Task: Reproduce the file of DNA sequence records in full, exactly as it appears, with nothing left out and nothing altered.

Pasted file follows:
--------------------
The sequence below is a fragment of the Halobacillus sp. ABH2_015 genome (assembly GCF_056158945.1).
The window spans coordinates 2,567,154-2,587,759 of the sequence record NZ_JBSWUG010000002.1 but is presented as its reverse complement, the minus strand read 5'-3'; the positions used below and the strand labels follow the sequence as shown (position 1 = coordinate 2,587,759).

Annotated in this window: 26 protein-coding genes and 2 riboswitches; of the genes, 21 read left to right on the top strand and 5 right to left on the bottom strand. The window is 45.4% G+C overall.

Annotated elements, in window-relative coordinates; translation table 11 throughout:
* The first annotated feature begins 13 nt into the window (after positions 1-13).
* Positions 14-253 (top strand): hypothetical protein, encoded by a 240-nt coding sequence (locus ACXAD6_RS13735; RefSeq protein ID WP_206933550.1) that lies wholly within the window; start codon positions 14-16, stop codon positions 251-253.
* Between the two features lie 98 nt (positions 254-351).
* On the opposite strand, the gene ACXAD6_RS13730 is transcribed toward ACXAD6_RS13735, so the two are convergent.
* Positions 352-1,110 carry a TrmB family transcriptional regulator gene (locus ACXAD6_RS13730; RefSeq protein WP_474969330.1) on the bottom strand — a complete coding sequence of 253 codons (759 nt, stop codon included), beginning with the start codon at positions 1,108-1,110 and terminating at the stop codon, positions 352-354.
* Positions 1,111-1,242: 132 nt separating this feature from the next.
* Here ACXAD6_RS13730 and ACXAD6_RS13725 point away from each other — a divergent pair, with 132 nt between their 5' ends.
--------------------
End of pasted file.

The sequence below is a fragment of the Halobacillus sp. ABH2_015 genome (assembly GCF_056158945.1).
The window spans coordinates 2,567,154-2,587,759 of the sequence record NZ_JBSWUG010000002.1 but is presented as its reverse complement, the minus strand read 5'-3'; the positions used below and the strand labels follow the sequence as shown (position 1 = coordinate 2,587,759).

Annotated in this window: 26 protein-coding genes and 2 riboswitches; of the genes, 21 read left to right on the top strand and 5 right to left on the bottom strand. The window is 45.4% G+C overall.

Annotated elements, in window-relative coordinates; translation table 11 throughout:
* The first annotated feature begins 13 nt into the window (after positions 1-13).
* Positions 14-253 (top strand): hypothetical protein, encoded by a 240-nt coding sequence (locus ACXAD6_RS13735; RefSeq protein ID WP_206933550.1) that lies wholly within the window; start codon positions 14-16, stop codon positions 251-253.
* Between the two features lie 98 nt (positions 254-351).
* On the opposite strand, the gene ACXAD6_RS13730 is transcribed toward ACXAD6_RS13735, so the two are convergent.
* Positions 352-1,110 carry a TrmB family transcriptional regulator gene (locus ACXAD6_RS13730; RefSeq protein WP_474969330.1) on the bottom strand — a complete coding sequence of 253 codons (759 nt, stop codon included), beginning with the start codon at positions 1,108-1,110 and terminating at the stop codon, positions 352-354.
* Positions 1,111-1,242: 132 nt separating this feature from the next.
* Here ACXAD6_RS13730 and ACXAD6_RS13725 point away from each other — a divergent pair, with 132 nt between their 5' ends.